This post from a school administrator came across my feeds this weekend:

Looking for suggestions of a great speaker for the first week of PD– motivational– reconnecting with your “Why” for staff. Thank you in advance for your suggestions!

I posted it to Facebook with the comment, “Does anyone think this is going to have any long-term impact whatsoever?”

Some folks thought that I was criticizing the speaker side of this dynamic. Just to clarify, I don’t actually have an issue with that side of things. If you’re offering something as a speaker or facilitator that others find value in and are willing to pay for, more power to you. That doesn’t mean that everyone will, but that’s okay. Find your niche. Try to do good work. Ignore the critics (or use their feedback to improve what you do).

Instead, I am greatly challenged by the request. There’s nothing in this generic call for a random ‘great … motivational’ speaker that says:

  • We are working on school culture and I need a carefully-targeted outside person who can build our capacity to do the following things, or
  • My teachers are really struggling. Who might be able to help me and my leadership team build better systems of support?, or
  • Based on robust feedback from my staff, we really need assistance with these key structures.

Instead, the request just feels like “Hey, I’d like to find some random person who hopefully can help us feel good and ignore our disengaging workspace for an hour and I’m willing to pay big money for it.” Um, maybe a standup comedian can do that for you? The long-term impact for your staff and school feels like it will be about the same…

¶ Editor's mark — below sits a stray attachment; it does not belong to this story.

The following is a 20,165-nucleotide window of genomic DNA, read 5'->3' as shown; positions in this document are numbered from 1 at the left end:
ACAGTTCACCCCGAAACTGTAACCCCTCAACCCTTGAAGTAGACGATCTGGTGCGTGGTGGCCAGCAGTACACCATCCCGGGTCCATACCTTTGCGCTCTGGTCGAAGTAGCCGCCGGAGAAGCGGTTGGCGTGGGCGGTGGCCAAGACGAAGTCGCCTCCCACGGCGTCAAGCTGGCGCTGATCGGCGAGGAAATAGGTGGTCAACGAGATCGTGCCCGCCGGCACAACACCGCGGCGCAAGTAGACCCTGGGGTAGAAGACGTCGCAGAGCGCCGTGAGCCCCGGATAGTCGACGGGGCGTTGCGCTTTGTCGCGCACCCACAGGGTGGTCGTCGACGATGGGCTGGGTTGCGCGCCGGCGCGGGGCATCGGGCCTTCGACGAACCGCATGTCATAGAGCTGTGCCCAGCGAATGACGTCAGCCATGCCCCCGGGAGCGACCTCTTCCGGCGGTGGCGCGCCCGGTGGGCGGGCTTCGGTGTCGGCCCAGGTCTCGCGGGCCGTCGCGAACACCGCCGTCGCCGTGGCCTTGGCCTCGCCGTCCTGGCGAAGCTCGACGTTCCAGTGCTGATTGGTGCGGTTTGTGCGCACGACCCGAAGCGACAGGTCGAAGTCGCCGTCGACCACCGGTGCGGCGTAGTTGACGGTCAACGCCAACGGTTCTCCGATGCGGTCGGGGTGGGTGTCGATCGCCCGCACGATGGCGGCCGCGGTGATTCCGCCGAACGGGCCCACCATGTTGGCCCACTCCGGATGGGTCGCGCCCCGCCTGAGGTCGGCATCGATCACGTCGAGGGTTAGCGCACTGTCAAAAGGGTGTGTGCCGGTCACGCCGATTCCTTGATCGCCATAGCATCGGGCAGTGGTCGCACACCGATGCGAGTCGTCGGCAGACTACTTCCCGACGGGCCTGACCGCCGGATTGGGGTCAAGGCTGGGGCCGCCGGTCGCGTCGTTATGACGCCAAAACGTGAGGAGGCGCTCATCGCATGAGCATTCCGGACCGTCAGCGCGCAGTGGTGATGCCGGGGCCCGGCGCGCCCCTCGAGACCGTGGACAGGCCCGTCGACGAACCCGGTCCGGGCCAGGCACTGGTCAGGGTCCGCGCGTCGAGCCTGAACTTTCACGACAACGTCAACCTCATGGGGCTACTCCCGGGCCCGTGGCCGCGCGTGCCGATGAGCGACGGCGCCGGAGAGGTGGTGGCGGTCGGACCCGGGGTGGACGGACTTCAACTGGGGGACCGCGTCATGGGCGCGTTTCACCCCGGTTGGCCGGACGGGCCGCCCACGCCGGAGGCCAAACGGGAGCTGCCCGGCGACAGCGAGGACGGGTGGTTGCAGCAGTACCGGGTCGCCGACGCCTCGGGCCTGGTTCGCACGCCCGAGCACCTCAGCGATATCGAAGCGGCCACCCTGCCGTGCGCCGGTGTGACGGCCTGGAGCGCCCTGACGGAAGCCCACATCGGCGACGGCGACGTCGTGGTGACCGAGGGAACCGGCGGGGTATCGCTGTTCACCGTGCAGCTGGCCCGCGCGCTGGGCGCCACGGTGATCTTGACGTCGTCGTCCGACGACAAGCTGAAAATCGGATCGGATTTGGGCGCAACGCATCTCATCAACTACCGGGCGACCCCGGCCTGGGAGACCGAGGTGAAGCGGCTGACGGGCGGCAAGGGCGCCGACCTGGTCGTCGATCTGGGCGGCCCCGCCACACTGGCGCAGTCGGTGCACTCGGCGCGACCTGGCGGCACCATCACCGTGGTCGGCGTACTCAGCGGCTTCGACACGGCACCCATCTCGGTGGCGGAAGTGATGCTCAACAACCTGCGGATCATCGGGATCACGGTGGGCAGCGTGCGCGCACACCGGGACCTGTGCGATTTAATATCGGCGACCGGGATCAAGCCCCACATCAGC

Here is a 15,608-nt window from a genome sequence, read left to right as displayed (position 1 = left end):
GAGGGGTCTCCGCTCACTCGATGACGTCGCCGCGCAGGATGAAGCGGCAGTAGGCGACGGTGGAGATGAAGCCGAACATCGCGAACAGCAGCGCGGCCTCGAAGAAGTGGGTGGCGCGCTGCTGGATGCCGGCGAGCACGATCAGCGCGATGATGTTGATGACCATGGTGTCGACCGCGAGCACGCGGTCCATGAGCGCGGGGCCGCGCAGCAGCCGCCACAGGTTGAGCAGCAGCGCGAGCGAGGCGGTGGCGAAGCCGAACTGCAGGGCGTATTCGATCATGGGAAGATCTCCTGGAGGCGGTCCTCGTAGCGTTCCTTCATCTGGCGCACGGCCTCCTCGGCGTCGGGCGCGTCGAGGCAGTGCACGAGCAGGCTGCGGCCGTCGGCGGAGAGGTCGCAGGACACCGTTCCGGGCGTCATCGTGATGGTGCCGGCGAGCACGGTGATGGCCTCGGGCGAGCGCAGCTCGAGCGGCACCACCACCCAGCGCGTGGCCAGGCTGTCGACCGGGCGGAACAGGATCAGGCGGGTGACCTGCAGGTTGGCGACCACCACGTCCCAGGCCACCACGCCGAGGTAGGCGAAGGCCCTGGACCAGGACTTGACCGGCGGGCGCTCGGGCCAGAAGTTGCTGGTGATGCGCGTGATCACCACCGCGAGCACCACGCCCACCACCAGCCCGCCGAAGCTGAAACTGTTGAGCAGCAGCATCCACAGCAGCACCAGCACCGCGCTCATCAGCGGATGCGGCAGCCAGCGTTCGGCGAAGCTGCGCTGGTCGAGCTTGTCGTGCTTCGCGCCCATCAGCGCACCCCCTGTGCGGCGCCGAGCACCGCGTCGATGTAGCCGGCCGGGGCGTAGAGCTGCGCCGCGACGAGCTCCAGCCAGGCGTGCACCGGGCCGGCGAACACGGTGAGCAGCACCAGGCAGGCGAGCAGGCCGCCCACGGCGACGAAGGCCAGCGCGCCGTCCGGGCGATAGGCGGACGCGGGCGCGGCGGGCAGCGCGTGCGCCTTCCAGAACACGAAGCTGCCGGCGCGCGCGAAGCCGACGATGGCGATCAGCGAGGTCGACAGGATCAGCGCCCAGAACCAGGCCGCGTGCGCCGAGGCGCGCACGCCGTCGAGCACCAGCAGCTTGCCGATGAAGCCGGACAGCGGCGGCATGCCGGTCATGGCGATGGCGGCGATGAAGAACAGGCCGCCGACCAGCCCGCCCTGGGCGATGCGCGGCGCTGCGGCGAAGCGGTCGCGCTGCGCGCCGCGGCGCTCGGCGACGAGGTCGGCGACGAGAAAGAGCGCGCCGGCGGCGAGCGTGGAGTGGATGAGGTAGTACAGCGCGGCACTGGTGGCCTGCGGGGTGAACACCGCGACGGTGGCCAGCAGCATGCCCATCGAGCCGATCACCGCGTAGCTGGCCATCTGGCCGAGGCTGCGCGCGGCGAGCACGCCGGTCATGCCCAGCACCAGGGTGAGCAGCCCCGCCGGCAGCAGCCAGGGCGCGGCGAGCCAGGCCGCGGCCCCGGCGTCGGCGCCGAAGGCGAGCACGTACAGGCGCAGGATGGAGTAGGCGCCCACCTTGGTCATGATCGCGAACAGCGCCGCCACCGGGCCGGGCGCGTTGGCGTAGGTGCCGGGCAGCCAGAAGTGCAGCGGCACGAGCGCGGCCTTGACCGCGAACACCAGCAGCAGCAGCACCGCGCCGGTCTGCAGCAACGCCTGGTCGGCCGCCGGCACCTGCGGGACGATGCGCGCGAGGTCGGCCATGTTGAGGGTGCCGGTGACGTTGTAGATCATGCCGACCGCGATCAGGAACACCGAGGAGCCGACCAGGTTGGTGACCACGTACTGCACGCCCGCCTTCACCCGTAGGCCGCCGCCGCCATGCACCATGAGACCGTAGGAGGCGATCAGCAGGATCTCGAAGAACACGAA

There are at least three large concerns here:

  1. The belief that teachers who are disconnected from their ‘why’ will somehow derive significant benefit from a one-off ‘motivational’ speaker,
  2. The utter lack of follow-up or overall strategy that is built into this request, and
  3. The apparent lack of awareness that what is in need of fixing is local systems (which are primarily the leaders’ responsibility), not teachers.

Brad Weinstein aptly saidAsking teachers to remember their ‘why’ can be viewed as blaming teachers for losing their passion for teaching instead of working on improving the conditions that actually burn them out. Similarly, Mandy Froehlich said in a comment to my Facebook post, Most teachers know their why. They don’t know how to do their why in their current situation or the state of education.

School culture is critically important for organizational success, and the best facilitators that I know on this topic work with schools long-term from a coaching stance to help build both better systems and individual capacity. That is a whole different ballgame than “The culture and systems that I am responsible for are broken and I am hoping that a high energy, one-hour talk will paper over it.” Teaching is really hard, and it’s particularly difficult right now. As school leaders who are supposed to serve those in our care and also have limited professional learning funds, we owe our educators better than this.

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